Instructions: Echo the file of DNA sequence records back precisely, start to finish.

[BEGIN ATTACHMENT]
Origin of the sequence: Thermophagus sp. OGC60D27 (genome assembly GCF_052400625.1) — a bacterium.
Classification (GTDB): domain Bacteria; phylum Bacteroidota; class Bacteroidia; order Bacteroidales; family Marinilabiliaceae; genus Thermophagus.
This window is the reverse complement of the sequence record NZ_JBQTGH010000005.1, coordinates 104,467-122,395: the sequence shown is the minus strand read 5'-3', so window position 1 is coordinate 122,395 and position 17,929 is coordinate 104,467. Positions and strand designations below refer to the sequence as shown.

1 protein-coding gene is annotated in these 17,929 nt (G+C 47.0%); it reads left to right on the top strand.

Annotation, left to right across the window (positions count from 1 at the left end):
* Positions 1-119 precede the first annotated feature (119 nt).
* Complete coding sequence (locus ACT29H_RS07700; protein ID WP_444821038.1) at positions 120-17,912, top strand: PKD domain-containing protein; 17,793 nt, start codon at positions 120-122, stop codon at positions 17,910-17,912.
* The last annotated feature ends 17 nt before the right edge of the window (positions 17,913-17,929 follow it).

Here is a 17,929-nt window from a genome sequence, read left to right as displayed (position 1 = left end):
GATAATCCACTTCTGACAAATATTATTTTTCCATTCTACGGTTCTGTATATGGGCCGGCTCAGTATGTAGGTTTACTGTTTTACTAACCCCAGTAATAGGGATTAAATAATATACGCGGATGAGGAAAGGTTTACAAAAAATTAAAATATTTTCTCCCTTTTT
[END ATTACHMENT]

Origin of the sequence: Thermophagus sp. OGC60D27 (genome assembly GCF_052400625.1) — a bacterium.
Classification (GTDB): domain Bacteria; phylum Bacteroidota; class Bacteroidia; order Bacteroidales; family Marinilabiliaceae; genus Thermophagus.
This window is the reverse complement of the sequence record NZ_JBQTGH010000005.1, coordinates 104,467-122,395: the sequence shown is the minus strand read 5'-3', so window position 1 is coordinate 122,395 and position 17,929 is coordinate 104,467. Positions and strand designations below refer to the sequence as shown.

1 protein-coding gene is annotated in these 17,929 nt (G+C 47.0%); it reads left to right on the top strand.

Annotation, left to right across the window (positions count from 1 at the left end):
* Positions 1-119 precede the first annotated feature (119 nt).
* Complete coding sequence (locus ACT29H_RS07700; protein ID WP_444821038.1) at positions 120-17,912, top strand: PKD domain-containing protein; 17,793 nt, start codon at positions 120-122, stop codon at positions 17,910-17,912.
* The last annotated feature ends 17 nt before the right edge of the window (positions 17,913-17,929 follow it).

Here is a 17,929-nt window from a genome sequence, read left to right as displayed (position 1 = left end):
GATAATCCACTTCTGACAAATATTATTTTTCCATTCTACGGTTCTGTATATGGGCCGGCTCAGTATGTAGGTTTACTGTTTTACTAACCCCAGTAATAGGGATTAAATAATATACGCGGATGAGGAAAGGTTTACAAAAAATTAAAATATTTTCTCCCTTTTT